Microsoft and Macrovision
have released information regarding a vulnerability in a faulty SafeDisc driver that could be used to gain high-level access to PCs running Windows XP or Windows 2003 Server. Windows Vista is not affected by this vulnerability in the SafeDisc driver, according to Microsoft.
The SafeDisc driver is part of a software protection scheme used by protection provider Macrovision to protect software from unauthorized copying. The driver is known under the filename of secdrv.sys and is common on many PC gaming titles.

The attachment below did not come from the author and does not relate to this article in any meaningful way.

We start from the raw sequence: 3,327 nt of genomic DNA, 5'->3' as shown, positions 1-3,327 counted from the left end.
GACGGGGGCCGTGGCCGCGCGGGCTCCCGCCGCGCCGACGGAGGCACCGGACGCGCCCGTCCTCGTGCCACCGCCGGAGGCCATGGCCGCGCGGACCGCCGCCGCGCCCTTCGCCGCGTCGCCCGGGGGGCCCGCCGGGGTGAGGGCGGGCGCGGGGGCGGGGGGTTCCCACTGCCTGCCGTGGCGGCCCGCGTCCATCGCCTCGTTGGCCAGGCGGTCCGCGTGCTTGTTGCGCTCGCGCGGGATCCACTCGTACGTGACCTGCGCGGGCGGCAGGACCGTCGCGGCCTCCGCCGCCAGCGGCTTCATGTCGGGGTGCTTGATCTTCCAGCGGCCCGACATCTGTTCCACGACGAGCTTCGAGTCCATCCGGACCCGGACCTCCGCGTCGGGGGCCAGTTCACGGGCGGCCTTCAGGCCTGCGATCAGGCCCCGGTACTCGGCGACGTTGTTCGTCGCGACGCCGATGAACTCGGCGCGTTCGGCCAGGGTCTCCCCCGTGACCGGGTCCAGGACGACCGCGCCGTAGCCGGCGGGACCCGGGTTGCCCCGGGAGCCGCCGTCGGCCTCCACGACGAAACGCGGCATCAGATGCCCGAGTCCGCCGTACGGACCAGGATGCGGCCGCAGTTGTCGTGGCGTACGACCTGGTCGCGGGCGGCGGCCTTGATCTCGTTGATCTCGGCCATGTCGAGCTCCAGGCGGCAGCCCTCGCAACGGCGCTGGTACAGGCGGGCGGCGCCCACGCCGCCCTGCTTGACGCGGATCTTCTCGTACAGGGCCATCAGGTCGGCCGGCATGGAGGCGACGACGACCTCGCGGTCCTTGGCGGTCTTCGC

Microsoft says that that the secdrv.sys could be used in what is known as an “elevation of privilege” attack, and that it is aware of limited attacks that are targeting this vulnerability. Microsoft is also concerned that the vulnerability was disclosed prior to having a chance to fix it which, of course makes Microsoft unhappy.
Macrovision has issued an update for the driver and Microsoft said that it will also issue a fix as part of its monthly patch cycle. Secunia, who is a Danish security vendor, first reported the problem about two weeks ago which has given hackers enough time to study the vulnerability and attempt to exploit it. Microsoft is ranking the vulnerability in the SafeDisc driver as “less critical” which is its second lowest grade for a vulnerability.
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